High-profile hacks have two ingredients: technical skills and social engineering.
Social engineering is the manipulation of the human psychology, and hackers manipulate their targets’ emotions and thought process to invade their privacy.
Human error is the leading cause of data incidents and causes 58% of security breaches.
Social Engineers are equal to a human hacker, and can predict common responses and reactions. Hackers are aware of common online habits such as reusing passwords for many accounts. Below are human emotions that hackers manipulate to gain access to your private information.
Many people will hand over their private information or download a virus out of fear or stress. A common hacker tool is phishing emails, which trick people into handing over confidential information. These emails imitate emails sent from banks or the IRS, and state an urgent need for the individual’s bank account number and password to protect an invaded account.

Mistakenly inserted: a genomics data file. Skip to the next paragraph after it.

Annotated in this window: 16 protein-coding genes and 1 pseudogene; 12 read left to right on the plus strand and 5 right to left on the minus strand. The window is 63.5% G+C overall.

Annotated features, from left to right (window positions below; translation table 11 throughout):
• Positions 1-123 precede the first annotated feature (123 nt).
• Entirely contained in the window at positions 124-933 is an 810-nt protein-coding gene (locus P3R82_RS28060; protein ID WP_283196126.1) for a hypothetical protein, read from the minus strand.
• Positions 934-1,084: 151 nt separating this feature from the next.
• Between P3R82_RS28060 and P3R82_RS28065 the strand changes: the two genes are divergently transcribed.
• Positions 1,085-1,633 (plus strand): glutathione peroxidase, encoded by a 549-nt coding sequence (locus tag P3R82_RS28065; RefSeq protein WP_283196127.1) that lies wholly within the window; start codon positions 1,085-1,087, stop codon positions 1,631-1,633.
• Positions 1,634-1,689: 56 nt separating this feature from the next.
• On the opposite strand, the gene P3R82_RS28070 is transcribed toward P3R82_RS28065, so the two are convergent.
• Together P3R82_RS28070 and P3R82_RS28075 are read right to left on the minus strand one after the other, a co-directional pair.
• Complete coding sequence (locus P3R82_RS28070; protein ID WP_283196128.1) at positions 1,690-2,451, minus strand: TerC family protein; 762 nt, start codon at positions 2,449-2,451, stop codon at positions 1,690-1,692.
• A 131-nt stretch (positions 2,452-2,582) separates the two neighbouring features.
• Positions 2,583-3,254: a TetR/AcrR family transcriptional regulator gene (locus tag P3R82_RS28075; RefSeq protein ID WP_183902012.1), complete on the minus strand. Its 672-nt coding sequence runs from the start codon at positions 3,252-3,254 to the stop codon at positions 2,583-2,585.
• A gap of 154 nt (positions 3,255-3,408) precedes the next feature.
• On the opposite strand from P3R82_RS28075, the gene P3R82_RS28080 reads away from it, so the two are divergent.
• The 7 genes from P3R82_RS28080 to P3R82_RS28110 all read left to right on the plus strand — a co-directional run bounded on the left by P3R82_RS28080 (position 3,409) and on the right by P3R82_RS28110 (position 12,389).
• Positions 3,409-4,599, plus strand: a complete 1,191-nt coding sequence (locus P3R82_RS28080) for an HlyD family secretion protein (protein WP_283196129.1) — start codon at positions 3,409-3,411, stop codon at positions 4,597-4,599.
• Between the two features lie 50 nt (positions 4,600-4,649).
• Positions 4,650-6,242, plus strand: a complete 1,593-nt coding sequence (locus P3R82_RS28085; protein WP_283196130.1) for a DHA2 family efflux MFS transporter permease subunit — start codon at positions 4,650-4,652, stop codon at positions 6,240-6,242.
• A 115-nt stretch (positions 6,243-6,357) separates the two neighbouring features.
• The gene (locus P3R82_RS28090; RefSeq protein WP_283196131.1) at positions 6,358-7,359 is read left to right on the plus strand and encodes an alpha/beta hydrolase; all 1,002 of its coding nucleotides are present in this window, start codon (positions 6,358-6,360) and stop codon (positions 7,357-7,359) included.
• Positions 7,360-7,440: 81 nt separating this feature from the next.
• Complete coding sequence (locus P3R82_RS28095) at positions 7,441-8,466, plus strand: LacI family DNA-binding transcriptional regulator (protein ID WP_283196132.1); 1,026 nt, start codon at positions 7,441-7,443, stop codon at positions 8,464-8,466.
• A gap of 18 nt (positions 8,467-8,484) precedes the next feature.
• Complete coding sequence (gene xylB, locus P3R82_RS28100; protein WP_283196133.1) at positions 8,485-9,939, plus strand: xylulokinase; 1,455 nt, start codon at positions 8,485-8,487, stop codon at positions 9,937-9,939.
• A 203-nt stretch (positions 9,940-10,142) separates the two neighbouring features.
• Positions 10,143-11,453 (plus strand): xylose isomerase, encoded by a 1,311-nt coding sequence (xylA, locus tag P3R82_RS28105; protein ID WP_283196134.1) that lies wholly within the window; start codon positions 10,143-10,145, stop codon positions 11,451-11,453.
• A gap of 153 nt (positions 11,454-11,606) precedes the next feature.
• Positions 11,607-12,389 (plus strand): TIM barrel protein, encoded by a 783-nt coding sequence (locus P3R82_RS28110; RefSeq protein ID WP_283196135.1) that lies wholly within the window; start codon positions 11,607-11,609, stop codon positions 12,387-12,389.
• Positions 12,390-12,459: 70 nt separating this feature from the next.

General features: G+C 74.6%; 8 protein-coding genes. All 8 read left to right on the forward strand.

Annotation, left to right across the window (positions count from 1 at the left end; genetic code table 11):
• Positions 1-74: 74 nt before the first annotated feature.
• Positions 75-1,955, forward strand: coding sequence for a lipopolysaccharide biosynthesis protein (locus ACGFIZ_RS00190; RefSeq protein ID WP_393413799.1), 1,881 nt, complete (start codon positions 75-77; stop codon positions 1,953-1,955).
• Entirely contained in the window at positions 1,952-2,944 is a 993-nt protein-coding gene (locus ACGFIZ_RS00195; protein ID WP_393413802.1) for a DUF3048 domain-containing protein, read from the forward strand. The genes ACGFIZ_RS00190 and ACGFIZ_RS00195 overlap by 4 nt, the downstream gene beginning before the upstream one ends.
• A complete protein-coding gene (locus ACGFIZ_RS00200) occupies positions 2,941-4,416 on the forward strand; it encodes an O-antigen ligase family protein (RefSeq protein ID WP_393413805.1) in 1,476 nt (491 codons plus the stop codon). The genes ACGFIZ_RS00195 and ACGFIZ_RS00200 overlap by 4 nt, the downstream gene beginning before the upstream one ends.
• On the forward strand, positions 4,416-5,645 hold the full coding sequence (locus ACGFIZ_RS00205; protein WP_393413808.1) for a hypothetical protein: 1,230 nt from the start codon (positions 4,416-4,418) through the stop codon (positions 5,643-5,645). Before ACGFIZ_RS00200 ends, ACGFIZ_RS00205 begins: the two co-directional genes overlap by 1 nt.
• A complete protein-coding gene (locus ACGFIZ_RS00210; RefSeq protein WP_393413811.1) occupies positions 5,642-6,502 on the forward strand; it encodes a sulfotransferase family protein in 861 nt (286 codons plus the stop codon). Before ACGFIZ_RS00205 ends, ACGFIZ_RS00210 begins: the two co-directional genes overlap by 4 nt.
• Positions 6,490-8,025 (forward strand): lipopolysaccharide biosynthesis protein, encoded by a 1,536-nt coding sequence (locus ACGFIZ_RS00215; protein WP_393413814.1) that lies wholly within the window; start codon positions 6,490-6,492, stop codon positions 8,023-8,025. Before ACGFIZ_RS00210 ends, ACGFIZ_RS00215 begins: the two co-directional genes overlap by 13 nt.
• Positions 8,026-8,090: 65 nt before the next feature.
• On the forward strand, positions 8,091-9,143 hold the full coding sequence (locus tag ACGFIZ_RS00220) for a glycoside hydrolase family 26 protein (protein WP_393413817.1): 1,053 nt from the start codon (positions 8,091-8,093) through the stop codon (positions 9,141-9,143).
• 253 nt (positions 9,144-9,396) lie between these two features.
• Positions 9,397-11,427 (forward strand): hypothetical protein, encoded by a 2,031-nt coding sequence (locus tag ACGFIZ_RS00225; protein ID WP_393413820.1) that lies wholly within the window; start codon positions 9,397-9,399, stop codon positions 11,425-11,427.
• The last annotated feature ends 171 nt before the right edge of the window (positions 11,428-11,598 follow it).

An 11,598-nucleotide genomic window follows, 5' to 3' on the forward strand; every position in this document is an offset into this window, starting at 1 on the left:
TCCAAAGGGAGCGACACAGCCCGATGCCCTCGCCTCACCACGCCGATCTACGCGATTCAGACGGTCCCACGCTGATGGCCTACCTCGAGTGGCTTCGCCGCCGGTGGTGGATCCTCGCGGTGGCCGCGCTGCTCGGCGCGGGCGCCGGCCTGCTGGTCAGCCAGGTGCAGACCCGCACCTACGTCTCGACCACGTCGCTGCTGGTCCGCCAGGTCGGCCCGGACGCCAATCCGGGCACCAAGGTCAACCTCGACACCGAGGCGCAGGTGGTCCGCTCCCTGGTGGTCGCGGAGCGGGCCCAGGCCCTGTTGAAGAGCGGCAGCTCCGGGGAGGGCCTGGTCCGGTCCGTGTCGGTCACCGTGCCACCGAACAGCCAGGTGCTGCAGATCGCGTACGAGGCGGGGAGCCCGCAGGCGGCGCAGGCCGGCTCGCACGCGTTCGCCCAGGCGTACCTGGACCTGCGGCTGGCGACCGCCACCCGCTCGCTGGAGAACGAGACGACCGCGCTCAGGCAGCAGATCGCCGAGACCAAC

Excitement / Naivety
Baiting is a hacking tactic that plays off of excitement / naivety and promises people an item if they download or click a link. Hundreds of people have interacted with emails, social media messages or online ads that promised discounted items, free trips and free content. If an offer is too good to be true and requires any personal information, it’s most likely a scam.
Some people download malware or yield their password out of curiosity. In 2006, the company Secure Network Technologies, dropped dozens of malware infected USBs in an organization’s parking lot to test the power of curiosity. Many employees picked up the USBs and plugged them into their computers. In the process, a key logger was activated and stole employee login credentials.
Hackers target these common human emotions and different types of social engineering scams to gain access to people’s private data. If you get calls from unknown numbers or people asking for your information, take caution. Do not readily give out your information and ask for their full information. Don’t act before you authenticate.